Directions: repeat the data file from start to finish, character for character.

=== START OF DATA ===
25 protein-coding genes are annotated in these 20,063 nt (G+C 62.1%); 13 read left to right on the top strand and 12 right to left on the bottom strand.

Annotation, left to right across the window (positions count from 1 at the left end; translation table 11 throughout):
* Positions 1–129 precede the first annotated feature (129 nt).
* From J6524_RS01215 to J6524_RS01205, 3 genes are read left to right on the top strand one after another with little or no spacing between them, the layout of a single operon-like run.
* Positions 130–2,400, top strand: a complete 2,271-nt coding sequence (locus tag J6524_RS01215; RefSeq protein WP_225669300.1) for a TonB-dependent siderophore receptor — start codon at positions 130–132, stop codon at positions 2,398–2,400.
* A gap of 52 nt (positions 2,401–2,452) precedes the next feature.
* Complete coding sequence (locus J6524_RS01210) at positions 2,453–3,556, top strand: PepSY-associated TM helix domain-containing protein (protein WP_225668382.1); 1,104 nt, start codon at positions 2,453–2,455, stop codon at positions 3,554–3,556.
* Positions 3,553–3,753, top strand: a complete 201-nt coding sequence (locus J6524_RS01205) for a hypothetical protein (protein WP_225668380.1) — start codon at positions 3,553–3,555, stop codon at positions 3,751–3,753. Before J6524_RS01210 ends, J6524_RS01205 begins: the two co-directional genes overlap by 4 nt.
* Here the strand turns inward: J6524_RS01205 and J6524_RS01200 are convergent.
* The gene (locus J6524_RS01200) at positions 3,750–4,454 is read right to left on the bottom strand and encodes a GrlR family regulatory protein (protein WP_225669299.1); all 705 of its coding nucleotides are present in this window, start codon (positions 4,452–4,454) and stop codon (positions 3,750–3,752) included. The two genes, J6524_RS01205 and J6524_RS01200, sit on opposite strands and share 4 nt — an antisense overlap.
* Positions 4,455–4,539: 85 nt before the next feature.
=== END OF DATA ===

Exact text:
25 protein-coding genes are annotated in these 20,063 nt (G+C 62.1%); 13 read left to right on the top strand and 12 right to left on the bottom strand.

Annotation, left to right across the window (positions count from 1 at the left end; translation table 11 throughout):
* Positions 1–129 precede the first annotated feature (129 nt).
* From J6524_RS01215 to J6524_RS01205, 3 genes are read left to right on the top strand one after another with little or no spacing between them, the layout of a single operon-like run.
* Positions 130–2,400, top strand: a complete 2,271-nt coding sequence (locus tag J6524_RS01215; RefSeq protein WP_225669300.1) for a TonB-dependent siderophore receptor — start codon at positions 130–132, stop codon at positions 2,398–2,400.
* A gap of 52 nt (positions 2,401–2,452) precedes the next feature.
* Complete coding sequence (locus J6524_RS01210) at positions 2,453–3,556, top strand: PepSY-associated TM helix domain-containing protein (protein WP_225668382.1); 1,104 nt, start codon at positions 2,453–2,455, stop codon at positions 3,554–3,556.
* Positions 3,553–3,753, top strand: a complete 201-nt coding sequence (locus J6524_RS01205) for a hypothetical protein (protein WP_225668380.1) — start codon at positions 3,553–3,555, stop codon at positions 3,751–3,753. Before J6524_RS01210 ends, J6524_RS01205 begins: the two co-directional genes overlap by 4 nt.
* Here the strand turns inward: J6524_RS01205 and J6524_RS01200 are convergent.
* The gene (locus J6524_RS01200) at positions 3,750–4,454 is read right to left on the bottom strand and encodes a GrlR family regulatory protein (protein WP_225669299.1); all 705 of its coding nucleotides are present in this window, start codon (positions 4,452–4,454) and stop codon (positions 3,750–3,752) included. The two genes, J6524_RS01205 and J6524_RS01200, sit on opposite strands and share 4 nt — an antisense overlap.
* Positions 4,455–4,539: 85 nt before the next feature.